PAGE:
Scott Bischoff’s RSP Scouting Lens: WR Deebo Samuel (South Carolina) Scouting Report

RSP contributor Scott Bischoff delivers a scouting report on 2019 NFL Draft prospect Deebo Samuel, a physical and dynamic wide receiver from South Carolina. 

Name: Deebo Samuel

School: South Carolina

Position: WR (Redshirt Junior)

Size: 5’11” and 214 pounds


Samuel brings an intriguing blend of athletic tools to the table. He has fantastic short-area quickness and lateral agility and couples that with a smooth, fluid running style. He is very quick and displays outrageously fast feet and can accelerate through contact, and into and out of his breaks to create separation. Samuel showcases elite stop/start qualities and changes direction with ease, and combines that with incredible suddenness and explosive movement ability over short areas.

His quickness, agility, and balance are all on display when he has the ball in his hands, and because he is built so low to the ground, he can stay in his feet when other receivers would not. I have concerns about his long speed as I do not see an incredibly fast player over long distances. However, that is not where Samuel wins on the field, so those limitations are not likely to hamper him going forward. Perhaps long speed is not something that should matter all that much when it comes to Samuel’s evaluation. The video below demonstrates Samuel’s athletic tools which include excellent suddenness, change of direction ability, and excellent balance. Also, notice his physical style and how much he looks like a running back with the ball in his hands.

Yards After the Catch

Samuel is an interesting study as he is versatile in his physical makeup. Because he displays excellent athleticism, he can defeat cornerbacks via speed and quickness, but he can also beat defenders because of his physicality. He is built like a running back, and his physical style is very different from the prototypical wide receiver. He is tough to bring down, and at times he will punish smaller defensive backs by running through them instead of trying to outrun them.

Samuel is not passive as a ball carrier, and while he can make defenders miss with excellent lateral quickness, there are times when he breaks tackles that others cannot because of his balance and lower body thickness. Samuel is perfectly suited to play the slot as he can cross the face of the defender with ease. Teams would be smart to use slants and short passes to get the ball to Samuel quickly and allow him to use his skills to generate yards after the catch. In the following video, you can see that Samuel is a no-nonsense runner. Watch him get the ball up the field immediately upon catching the ball and not wasting time near the line of scrimmage, and look at the blow he delivers to the defender to end the play.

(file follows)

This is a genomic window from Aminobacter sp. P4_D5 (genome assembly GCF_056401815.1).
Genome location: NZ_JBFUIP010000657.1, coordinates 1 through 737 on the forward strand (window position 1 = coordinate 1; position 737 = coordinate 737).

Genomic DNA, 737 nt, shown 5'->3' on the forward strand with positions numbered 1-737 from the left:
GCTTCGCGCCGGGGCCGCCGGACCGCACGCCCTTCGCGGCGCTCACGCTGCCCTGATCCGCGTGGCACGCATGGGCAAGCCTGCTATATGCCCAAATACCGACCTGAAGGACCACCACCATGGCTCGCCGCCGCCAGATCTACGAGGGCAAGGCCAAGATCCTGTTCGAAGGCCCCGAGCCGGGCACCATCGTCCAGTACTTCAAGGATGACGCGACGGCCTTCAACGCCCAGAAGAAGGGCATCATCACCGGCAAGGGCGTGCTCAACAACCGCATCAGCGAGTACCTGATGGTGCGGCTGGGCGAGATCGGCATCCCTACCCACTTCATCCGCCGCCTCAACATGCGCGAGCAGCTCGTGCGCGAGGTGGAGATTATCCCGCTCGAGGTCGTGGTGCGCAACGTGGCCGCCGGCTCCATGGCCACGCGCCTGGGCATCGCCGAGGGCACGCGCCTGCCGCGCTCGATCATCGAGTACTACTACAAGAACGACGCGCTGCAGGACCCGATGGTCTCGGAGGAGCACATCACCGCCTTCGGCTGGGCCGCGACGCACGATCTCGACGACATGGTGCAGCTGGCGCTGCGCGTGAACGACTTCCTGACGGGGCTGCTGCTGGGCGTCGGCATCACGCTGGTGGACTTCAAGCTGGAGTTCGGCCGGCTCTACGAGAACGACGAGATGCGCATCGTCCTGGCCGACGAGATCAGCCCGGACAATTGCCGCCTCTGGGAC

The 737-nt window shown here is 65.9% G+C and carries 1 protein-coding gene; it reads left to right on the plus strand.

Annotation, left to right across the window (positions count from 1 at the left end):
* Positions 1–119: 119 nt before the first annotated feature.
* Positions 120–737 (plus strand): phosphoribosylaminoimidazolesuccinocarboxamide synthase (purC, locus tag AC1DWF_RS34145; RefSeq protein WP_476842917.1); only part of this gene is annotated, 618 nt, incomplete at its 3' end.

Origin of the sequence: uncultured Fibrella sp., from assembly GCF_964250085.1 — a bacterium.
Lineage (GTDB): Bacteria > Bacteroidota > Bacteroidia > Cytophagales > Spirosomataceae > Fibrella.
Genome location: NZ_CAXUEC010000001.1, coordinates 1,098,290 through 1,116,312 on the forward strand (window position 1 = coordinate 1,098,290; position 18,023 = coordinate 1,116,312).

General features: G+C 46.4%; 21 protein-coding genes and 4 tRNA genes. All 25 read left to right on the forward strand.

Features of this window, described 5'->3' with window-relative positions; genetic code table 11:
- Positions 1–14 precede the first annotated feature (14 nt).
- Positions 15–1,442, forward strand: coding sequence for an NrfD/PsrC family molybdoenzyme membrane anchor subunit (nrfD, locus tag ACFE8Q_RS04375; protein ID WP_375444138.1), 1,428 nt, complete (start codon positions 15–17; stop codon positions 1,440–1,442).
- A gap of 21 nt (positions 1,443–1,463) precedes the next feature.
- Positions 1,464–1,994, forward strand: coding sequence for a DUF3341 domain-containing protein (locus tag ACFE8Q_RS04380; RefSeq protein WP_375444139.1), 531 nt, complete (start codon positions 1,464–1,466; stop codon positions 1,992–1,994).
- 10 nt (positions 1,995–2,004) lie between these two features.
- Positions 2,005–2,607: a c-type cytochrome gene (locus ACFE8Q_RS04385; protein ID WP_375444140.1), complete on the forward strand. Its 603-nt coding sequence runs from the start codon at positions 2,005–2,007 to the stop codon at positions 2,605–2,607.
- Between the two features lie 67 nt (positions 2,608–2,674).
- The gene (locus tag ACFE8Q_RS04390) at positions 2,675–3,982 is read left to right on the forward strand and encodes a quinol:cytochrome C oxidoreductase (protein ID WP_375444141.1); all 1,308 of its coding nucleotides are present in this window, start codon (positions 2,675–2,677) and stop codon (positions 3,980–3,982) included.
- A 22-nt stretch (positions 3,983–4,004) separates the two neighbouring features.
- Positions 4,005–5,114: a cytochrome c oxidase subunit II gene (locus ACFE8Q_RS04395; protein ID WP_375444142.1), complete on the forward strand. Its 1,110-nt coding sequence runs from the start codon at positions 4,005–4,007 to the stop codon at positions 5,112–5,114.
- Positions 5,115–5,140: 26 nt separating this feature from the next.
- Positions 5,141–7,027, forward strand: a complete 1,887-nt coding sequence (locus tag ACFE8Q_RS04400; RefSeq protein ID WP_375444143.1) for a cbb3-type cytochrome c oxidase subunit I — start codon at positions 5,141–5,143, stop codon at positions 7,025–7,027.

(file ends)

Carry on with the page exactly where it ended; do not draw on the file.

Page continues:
Release/Line of Scrimmage Work

Samuel brings added value as he is not only a slot receiver but is also capable of beating press coverage on the outside. Samuel shows his physical nature when defenders try to bully him at the line of scrimmage. Because of his upper body strength, he can extend his arms to create the room his feet need to separate from the defender. He has super quick feet and when given a free release, he’ll earn space. The slot where he will primarily be in the NFL.


When he is given a two-way go, he uses a jab step to set up defenders, manipulating them into opening their hips. Samuel smartly uses the cornerback’s body and leverage against them, and he separates with ease as he forces the defender to turn and run to stay with him.


Samuel does a solid job of beating whatever coverage the defense throws at him. The following videos showcase Samuel’s foot speed, short-area quickness, and the outside jab step he uses to set up and to run away from a defender. This type of route running makes him incredibly difficult to cover and naturally makes him a nightmare to handle out of the slot.

Route Running